Background: Superior labral anterior-posterior (SLAP) tears are a common cause of shoulder pain and dysfunction in overhand throwers. Treatment outcomes remain unpredictable, with a large percentage of athletes unable to return to sport. There is considerable debate about the optimal treatment between debridement, repair, and tenodesis.
Hypothesis: Labral repair more closely restores neuromuscular control and motion during the overhand pitch than tenodesis of the long head of the biceps.
Study design: Controlled laboratory study.
Methods: Eighteen pitchers, including 7 uninjured controls, 6 players pitching after SLAP repair, and 5 players pitching after subpectoral biceps tenodesis (BT), underwent simultaneous surface electromyographic measurement at 1500 Hz and motion analysis at 120 Hz with a 14-camera markerless motion analysis system and high-speed video (120 Hz) to confirm accurate motion tracking. Patients had undergone surgery at least 1 year previously and had returned to pitching with a painless shoulder.
Results: No significant differences were observed in the long head of the biceps muscle, short head of the biceps muscle, deltoid, infraspinatus, or latissimus activity between controls, patients after SLAP repair, and patients after BT. The variability from pitch to pitch for each study participant was similar between groups. Based on visual inspection of the activity time plots, BT appeared to more closely restore the normal pattern of muscular activation within the long head of the biceps muscle than did SLAP repair. There were no significant differences between controls and postoperative patients in the majority of pitching kinematics; however, pitchers after SLAP repair showed significantly altered patterns of thoracic rotation (P = .034) compared with controls and were significantly less likely to fall into previously published normal values for lead knee flexion at front foot contact (P = .019).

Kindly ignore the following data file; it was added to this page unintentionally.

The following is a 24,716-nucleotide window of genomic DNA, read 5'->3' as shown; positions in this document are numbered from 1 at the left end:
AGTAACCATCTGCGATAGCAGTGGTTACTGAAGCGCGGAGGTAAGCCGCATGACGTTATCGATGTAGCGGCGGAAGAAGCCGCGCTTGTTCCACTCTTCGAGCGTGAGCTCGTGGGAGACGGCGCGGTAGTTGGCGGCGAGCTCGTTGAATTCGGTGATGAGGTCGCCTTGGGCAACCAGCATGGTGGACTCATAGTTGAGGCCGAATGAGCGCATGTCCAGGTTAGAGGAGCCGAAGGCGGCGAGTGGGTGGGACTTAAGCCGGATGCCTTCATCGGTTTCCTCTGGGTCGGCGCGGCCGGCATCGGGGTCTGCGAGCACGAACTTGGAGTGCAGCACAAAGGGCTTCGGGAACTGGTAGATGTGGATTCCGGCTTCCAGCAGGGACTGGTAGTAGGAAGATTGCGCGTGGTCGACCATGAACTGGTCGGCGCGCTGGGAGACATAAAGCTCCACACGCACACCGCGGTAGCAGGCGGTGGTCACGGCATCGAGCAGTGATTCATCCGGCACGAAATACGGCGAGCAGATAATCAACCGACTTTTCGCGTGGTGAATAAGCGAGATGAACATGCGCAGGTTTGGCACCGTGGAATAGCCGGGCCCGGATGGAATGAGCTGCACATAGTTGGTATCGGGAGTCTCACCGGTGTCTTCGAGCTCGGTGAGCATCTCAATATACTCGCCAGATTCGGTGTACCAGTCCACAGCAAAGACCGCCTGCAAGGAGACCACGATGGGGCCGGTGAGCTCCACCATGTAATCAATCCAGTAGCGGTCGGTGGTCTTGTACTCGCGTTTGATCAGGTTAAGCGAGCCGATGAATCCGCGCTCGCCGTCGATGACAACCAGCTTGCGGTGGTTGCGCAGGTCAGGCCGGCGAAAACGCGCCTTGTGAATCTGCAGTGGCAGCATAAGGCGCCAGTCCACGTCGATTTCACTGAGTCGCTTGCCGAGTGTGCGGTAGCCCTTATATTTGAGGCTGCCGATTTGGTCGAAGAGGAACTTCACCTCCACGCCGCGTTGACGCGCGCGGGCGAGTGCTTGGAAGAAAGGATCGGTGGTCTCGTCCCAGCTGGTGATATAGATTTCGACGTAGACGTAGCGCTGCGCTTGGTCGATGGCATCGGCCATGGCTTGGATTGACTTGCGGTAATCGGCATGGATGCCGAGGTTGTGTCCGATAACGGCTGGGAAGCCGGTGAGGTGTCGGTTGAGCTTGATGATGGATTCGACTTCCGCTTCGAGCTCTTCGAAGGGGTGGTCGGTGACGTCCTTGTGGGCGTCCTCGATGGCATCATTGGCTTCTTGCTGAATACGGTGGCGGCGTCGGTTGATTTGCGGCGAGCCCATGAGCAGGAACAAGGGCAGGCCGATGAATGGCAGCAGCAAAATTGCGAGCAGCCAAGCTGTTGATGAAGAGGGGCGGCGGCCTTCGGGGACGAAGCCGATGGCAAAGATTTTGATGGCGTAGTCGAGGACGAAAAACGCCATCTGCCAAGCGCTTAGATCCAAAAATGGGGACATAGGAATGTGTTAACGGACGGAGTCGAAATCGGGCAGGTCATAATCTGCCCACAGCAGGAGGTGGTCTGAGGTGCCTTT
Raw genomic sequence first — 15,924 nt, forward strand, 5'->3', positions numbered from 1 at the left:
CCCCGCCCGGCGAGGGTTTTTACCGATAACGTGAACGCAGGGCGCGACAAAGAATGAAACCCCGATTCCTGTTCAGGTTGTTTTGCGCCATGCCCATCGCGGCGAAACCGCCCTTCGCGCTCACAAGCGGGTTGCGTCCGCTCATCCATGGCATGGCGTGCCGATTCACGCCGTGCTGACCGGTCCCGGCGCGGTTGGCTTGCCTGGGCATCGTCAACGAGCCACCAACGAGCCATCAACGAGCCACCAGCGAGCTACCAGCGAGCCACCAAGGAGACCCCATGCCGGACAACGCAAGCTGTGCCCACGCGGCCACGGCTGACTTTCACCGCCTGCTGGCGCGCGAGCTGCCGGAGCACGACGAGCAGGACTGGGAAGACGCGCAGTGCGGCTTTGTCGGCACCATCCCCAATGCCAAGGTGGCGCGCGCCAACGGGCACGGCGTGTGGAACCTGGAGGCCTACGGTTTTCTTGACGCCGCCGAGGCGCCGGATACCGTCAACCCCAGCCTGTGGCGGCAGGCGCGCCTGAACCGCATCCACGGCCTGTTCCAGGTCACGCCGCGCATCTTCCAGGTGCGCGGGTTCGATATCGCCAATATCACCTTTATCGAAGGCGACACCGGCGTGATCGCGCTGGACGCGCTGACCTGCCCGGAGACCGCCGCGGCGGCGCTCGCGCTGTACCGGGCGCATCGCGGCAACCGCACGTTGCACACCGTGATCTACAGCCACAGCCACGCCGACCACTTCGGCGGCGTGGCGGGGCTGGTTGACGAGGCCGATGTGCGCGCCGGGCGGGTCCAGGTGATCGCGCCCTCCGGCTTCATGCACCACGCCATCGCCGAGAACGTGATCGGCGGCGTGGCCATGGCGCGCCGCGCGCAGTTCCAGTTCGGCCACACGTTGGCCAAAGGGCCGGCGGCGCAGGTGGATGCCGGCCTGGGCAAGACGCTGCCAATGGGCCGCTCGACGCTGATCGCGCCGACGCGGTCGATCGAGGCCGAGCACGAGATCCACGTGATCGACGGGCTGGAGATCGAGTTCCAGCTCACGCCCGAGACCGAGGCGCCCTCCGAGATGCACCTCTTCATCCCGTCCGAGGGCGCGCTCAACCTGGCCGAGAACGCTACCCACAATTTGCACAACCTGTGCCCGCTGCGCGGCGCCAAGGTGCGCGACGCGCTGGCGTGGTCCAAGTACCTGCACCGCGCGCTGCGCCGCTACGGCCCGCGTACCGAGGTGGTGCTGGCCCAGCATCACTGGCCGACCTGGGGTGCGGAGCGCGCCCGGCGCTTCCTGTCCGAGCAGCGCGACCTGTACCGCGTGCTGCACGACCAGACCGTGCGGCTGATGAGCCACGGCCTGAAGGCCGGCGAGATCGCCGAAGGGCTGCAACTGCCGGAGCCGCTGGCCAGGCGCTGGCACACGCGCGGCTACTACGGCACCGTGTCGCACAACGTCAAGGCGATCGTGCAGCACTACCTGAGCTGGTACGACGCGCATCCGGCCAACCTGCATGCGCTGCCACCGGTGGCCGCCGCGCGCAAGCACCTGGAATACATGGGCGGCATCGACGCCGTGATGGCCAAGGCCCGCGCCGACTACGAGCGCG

Conclusion: While both BT and SLAP repair can restore physiologic neuromuscular control, pitchers who undergo SLAP repair may exhibit altered patterns of thoracic rotation when compared with controls and pitchers who undergo BT.
Clinical relevance: While both tenodesis and SLAP repair can restore physiologic neuromuscular control, SLAP repair may alter pitching biomechanics.
Keywords: baseball/softball; biceps tendon; biomechanics; general; glenoid labral; motion analysis/kinesiology; shoulder; superior labral anterior-posterior (SLAP) tear.
© 2014 The Author(s).